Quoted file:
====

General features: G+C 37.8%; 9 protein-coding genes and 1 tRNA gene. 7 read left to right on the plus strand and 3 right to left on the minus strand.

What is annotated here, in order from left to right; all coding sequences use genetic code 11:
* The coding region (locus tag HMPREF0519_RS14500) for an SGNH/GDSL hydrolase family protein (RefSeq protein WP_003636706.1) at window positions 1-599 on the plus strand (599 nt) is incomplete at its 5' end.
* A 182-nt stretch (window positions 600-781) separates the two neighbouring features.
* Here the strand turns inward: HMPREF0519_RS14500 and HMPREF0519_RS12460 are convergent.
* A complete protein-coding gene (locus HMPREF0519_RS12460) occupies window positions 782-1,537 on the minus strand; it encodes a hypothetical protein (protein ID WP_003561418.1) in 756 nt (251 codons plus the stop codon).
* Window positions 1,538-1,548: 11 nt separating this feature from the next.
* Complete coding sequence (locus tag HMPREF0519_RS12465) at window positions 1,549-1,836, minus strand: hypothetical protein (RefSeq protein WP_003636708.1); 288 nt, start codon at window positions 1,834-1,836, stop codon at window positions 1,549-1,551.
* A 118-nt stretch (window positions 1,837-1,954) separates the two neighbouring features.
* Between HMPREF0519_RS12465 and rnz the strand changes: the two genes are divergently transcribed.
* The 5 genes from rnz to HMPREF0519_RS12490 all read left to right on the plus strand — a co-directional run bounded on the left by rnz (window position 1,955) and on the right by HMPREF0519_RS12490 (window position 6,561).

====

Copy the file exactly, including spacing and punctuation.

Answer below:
General features: G+C 37.8%; 9 protein-coding genes and 1 tRNA gene. 7 read left to right on the plus strand and 3 right to left on the minus strand.

What is annotated here, in order from left to right; all coding sequences use genetic code 11:
* The coding region (locus tag HMPREF0519_RS14500) for an SGNH/GDSL hydrolase family protein (RefSeq protein WP_003636706.1) at window positions 1-599 on the plus strand (599 nt) is incomplete at its 5' end.
* A 182-nt stretch (window positions 600-781) separates the two neighbouring features.
* Here the strand turns inward: HMPREF0519_RS14500 and HMPREF0519_RS12460 are convergent.
* A complete protein-coding gene (locus HMPREF0519_RS12460) occupies window positions 782-1,537 on the minus strand; it encodes a hypothetical protein (protein ID WP_003561418.1) in 756 nt (251 codons plus the stop codon).
* Window positions 1,538-1,548: 11 nt separating this feature from the next.
* Complete coding sequence (locus tag HMPREF0519_RS12465) at window positions 1,549-1,836, minus strand: hypothetical protein (RefSeq protein WP_003636708.1); 288 nt, start codon at window positions 1,834-1,836, stop codon at window positions 1,549-1,551.
* A 118-nt stretch (window positions 1,837-1,954) separates the two neighbouring features.
* Between HMPREF0519_RS12465 and rnz the strand changes: the two genes are divergently transcribed.
* The 5 genes from rnz to HMPREF0519_RS12490 all read left to right on the plus strand — a co-directional run bounded on the left by rnz (window position 1,955) and on the right by HMPREF0519_RS12490 (window position 6,561).